Brandon Williams' Time To Step Up


Defensive Coordinator Dean Pees deflected personnel questions to Head Coach John Harbaugh.

But when asked whether the Ravens were comfortable waiving veteran Marcus Spears because of their faith in rookie defensive tackle Brandon Williams and second-year lineman DeAngelo Tyson, it was a clear answer.

"Obviously we wouldn't get rid of somebody if we didn't have somebody else coming up and playing pretty well," Pees said. "[Williams and Tyson] are a couple of good, young players."

Williams was drafted in the third round this year out of Missouri Southern, and immediately impressed coaches and teammates with his sheer size and strength.

Now he's becoming a well-rounded NFL player. Williams has been limited to just 56 defensive snaps so far, about a quarter of the defensive action.

With Spears now gone, it's Williams' shot to impress.

"It stinks to see a guy like that go, but at the same time it's the NFL," Williams said, sounding like a hardened veteran already. "You miss him and he's a great guy, but it gives me an opportunity to step up and show what I can do."

After learning of Spears' release, Williams immediately got on his phone and texted him, thanking Spears for teaching him how to be a pro.

Spears worked with Williams on learning the mental aspect of the game, which is why the Ravens now feel comfortable giving Williams more action.

Pees said it was simply a matter of Williams getting more familiarity with what he was supposed to be doing on every play, from lining up in the right spot to hitting the correct gap.

"I just think the guy has made great strides," Pees said of Williams.

"We know he's a powerful guy, a tough guy, a strong guy, he can hold the point. When he got trouble and wasn't holding the point, [it] was because there was indecision in how he's playing. I think there's less and less indecision, which makes you play faster and stronger."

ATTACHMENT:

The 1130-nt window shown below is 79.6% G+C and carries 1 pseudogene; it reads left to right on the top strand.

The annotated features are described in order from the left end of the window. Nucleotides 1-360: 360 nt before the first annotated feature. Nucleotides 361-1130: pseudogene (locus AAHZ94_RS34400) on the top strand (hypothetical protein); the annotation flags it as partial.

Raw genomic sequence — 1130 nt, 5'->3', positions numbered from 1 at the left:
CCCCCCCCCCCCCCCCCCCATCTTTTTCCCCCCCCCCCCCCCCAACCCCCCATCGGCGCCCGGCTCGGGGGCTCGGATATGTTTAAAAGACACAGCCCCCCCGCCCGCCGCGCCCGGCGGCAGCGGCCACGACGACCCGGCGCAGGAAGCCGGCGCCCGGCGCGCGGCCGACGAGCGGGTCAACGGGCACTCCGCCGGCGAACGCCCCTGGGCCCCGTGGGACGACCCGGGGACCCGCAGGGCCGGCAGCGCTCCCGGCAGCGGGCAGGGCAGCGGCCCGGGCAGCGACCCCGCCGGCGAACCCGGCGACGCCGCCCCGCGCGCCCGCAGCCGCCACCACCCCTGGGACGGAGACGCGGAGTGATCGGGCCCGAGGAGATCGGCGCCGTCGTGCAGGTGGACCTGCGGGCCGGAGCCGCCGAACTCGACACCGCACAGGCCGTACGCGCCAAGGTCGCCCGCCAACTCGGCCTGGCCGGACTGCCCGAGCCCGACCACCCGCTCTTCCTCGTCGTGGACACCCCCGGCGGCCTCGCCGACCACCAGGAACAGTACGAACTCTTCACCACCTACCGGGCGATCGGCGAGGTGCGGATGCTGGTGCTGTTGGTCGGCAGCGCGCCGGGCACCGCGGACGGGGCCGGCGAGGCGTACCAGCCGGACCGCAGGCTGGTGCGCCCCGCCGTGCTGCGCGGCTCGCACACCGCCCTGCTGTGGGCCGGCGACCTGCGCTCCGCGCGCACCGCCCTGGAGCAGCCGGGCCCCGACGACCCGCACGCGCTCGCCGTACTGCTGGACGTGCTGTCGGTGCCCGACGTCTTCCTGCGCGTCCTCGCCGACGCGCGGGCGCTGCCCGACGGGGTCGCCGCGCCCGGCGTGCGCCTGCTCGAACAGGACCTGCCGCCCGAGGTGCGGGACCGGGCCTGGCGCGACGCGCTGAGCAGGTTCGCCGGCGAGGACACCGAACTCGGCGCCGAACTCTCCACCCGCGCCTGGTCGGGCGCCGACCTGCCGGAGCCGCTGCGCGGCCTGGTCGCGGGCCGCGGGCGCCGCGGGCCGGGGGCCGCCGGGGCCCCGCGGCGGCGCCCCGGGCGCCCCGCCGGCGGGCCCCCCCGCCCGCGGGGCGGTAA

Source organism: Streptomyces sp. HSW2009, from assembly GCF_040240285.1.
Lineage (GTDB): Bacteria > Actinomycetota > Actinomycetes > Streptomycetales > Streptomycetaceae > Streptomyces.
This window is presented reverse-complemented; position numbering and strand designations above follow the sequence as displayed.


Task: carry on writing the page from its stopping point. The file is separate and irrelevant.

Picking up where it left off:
Williams has already shown flashes. In Miami, he made a nice play sniffing out a screen pass and coming up with a tackle for loss in the open field. He got his first career sack against Pittsburgh quarterback Ben Roethlisberger.

"I feel like I can definitely hold my own. I'm not getting blown off the ball five yards or 10 yards," Williams said. "If I get more plays, hopefully I can produce a little bit more."

Williams isn't alone in getting a vote of confidence from Ravens coaches. Tyson, a seventh-round pick out of Georgia last year, will also likely see an increase in snaps.

Tyson was active for 10 games and started two last year. He's been active for five this season, and made one tackle. Tyson's best spot is playing three or five technique (lined up between the center and guard or between the guard and tackle), but he can line up anywhere.

"He's kind of the utility guy in there," Pees said. "He's another guy, to me, who has really progressed here lately and has shown signs of really being a contributor."

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